"Mercury Man" begins with bending noise and cheap electronics. "You always feel like mercury," he sings. Does that mean like poisonous? He has a rather accusatory tone. "Amanita" sounds a bit bassoony with Hounds of Love whoa oh oh's and lyrics about "misplaced futures" and "fantasy falling down" and missing storytellers.

"What are you gonna do out in the forest/I'm gonna out and remember my name/..I'm gonna bring back some stories and games."

Rating: Warm Spread out of Joyful Gibberish

The 2kDozen 500: #311 - Grizzly Bear, "Shields"

Some primo beatnik supplement-reading business here, I should think.

"Sleeping Ute" sails in on a slightly pomp, wobbly guitar sound and majestic bass with antique, icy keyboard stabs. Louis XIV blues - "But I can't help myself" over the sound of slow, watery volcanoes. Verily, there's a handsome pop instinct running through the middle of "Speak In Rounds", wearing out shoe leather in an attempt to keep up with itself. Happier touches of Arcade Fire. "Yet Again" has me wondering whether they are a Coldplay it's OK to like; and by extension if it's OK to like them or not. There's a similar weedy-multi-tracked vocals bit and some dirtier, skittery sounds too. But I'm erring on the side of enthusiastic clemency.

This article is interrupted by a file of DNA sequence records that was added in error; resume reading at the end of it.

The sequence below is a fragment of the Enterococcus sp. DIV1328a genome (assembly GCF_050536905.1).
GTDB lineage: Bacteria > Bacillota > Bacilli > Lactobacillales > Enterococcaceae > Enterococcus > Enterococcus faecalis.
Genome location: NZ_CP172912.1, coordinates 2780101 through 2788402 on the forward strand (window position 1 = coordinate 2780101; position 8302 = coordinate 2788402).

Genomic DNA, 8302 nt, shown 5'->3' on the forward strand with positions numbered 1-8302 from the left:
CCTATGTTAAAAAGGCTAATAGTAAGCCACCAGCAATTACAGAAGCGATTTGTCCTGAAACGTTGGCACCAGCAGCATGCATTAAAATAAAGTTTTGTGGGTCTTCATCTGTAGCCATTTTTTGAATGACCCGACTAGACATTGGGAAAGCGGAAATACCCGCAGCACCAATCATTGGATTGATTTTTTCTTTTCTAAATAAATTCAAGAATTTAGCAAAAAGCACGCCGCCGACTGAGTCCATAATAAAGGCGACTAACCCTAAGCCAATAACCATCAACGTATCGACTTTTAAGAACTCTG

More of a hushed and muffled drums feel to "The Hunt", and from the lyrics it doesn't seem too clear who is hunting whom. So perhaps the title is ironic, yeah? "A Simple Answer" is something about a "tired mantra/Goes ever onward" and it doesn't sound as though that title is ironic. Pianos are touched in a jazzy chamber. "No wrong, no right/Just do whatever you like" over some fluttering and looming noises. Damned hippies.